1980 / “Tell Me When My Light Turns Green” – Dexys Midnight Runners

There’s such a deep well of British pop eccentrics that you could field a team of just Kevins – the lineage runs from Ayers to Coyne to Shields. Even Swell Maps’ late Epic Soundtracks was born a Kevin. But there is no greater (or more eccentric) Kevin than the once, future and forever frontman of Dexys Midnight Runners, Kevin Rowland.

As the singer in the Killjoys, Rowland was a bona fide member of the class of ’77, and though his punk dabblings were an inevitable product of age and temperament, he clearly needed a different form to contain his outpourings of raw emotion. Rowland’s cup constantly runneth over, and the result is some of the most affecting pop music of the early 80s.

“Tell Me When My Light Turns Green” is the second song on the band’s first album, “Searching For The Young Soul Rebels.” I could have picked any song from the group’s first two, completely flawless albums – their third, 1986’s “Don’t Stand Me Down” is also great but completely sui generis and deserves its own 33 1/3 or other longform explication – but what put this one over the top for me is its preposterous, perfect opening lyric. “Seen quite a bit in my twenty-three years, / I’ve been manic depressive and I’ve shed a few tears“ he sings in a voice that even Johnny Ray might have found a bit overcooked. (Rowland’s debt to Ray was sanctified in another perfect opening couplet, from the world-conquering “Come on Eileen.”) A world-weary 23-year-old is a ridiculous thing, and yet: he sings with such conviction, he legitimizes the claim in the act of singing it. The lyric made flesh.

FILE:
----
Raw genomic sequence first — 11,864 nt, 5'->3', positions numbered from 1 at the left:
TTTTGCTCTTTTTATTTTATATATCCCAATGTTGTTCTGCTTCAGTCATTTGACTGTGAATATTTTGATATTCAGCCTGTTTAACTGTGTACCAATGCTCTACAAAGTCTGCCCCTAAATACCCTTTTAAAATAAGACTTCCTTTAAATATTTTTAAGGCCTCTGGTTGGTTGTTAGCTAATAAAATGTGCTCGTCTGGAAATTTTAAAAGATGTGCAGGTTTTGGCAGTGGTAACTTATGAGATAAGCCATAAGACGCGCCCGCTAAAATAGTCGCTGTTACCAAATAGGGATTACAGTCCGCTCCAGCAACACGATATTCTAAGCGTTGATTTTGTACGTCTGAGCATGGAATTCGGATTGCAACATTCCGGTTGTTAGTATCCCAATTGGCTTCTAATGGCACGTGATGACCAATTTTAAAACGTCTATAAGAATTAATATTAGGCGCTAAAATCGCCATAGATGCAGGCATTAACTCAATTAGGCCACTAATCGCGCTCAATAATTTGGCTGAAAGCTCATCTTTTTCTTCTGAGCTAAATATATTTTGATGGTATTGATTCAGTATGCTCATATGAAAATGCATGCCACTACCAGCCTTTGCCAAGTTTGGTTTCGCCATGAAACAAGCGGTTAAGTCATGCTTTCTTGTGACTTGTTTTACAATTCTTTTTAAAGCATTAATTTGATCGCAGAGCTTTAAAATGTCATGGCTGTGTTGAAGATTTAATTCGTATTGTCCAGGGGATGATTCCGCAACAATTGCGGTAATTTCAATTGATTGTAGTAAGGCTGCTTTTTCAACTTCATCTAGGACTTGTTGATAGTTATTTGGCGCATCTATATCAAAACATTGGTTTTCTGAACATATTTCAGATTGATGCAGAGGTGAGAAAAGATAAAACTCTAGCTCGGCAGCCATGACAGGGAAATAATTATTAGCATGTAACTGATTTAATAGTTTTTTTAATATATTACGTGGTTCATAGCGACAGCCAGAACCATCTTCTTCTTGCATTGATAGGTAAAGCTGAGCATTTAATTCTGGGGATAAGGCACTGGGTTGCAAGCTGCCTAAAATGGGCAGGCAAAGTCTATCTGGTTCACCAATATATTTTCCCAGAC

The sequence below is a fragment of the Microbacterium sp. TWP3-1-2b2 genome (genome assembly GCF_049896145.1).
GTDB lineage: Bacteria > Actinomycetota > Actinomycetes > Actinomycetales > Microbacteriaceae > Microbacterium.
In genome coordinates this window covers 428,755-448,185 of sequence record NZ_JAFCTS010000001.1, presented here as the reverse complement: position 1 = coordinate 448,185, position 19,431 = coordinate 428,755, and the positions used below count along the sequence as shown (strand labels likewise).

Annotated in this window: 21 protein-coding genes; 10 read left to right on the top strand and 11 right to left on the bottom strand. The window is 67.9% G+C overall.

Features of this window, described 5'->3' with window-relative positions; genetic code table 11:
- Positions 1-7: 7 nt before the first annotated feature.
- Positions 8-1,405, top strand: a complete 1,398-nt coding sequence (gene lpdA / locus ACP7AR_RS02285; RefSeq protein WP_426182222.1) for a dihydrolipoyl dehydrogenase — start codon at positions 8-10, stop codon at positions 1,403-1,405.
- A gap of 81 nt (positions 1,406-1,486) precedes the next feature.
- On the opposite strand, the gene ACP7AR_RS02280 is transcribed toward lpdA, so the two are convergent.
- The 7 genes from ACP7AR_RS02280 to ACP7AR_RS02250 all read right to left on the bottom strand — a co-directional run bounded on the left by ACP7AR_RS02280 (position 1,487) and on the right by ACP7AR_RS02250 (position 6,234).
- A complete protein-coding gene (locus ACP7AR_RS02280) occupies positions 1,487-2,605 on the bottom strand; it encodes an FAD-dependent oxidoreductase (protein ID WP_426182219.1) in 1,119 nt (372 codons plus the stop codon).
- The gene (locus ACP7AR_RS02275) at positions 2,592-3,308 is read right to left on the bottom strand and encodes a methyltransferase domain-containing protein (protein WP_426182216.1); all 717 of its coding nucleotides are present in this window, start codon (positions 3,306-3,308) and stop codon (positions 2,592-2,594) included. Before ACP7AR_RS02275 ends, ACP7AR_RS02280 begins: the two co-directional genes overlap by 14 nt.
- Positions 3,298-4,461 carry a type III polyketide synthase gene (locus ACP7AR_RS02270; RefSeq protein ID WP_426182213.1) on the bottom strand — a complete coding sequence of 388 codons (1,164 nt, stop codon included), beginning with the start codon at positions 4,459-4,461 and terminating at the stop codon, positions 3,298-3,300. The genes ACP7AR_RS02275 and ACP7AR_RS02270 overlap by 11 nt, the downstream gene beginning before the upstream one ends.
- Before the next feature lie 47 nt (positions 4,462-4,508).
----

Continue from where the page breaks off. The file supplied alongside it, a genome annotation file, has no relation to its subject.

Things get worse for our hero. “Spat on and shat on, would you please tell me when my light turns green?” he pleads as the peppy horn section blithely plays on. Rowland has always been the face and the one constant of the band’s frequently rotating membership, but he picks his players like a casting director, never skimping on chops, aesthetic or attitude. It’s the combination of his sheer force of personality with the pleasure of hearing the band play that helps put the lyrics across.

Rowland is also a master of sequencing and pacing, and the song’s placement on the second track of side 1 is like a quick right jab after the left hook of the album opener, “Burn It Down.” The album itself, “Searching for the Young Soul Rebels” comes across as a complete aesthetic package – the cover image anticipates the kitchen sink anti-glamor of the Smiths by several years. On “Burn it Down,” Rowland asserts he “never heard about/won’t think about” a laundry list of Irish literary touchstones from Wilde to Beckett to Eugene O’Neill. Naming and dismissing your national heroes in the first 5 minutes of your debut album: you can take the singer out of punk, but you can’t take the punk out of the singer.

The song keeps evolving. On the “Too-Rye-Ay” tour, he altered the arrangement to suit the new fiddle-heavy “Celtic Soul” lineup. The sometimes statelier pace loses some of the attack of the original, and Rowland’s vocal mannerisms are occasionally indecipherable. A reunited band, the name shortened to Dexys, performed it in the 2014 concert film “Nowhere is Home.” Rowland, spry and wiry but looking his age, nods his head appreciatively to the opening horn riff, then sings an inevitably altered opening line – “Seen quite a bit in all of these years.” It’s been 34 years since the original. The song runs to twice the length of the studio track, including an improbable trombone-fiddle face-off. Rowland, whose stage presence early on could resemble a man prepared to fight his way out of a hostile theater, looks relaxed and happy.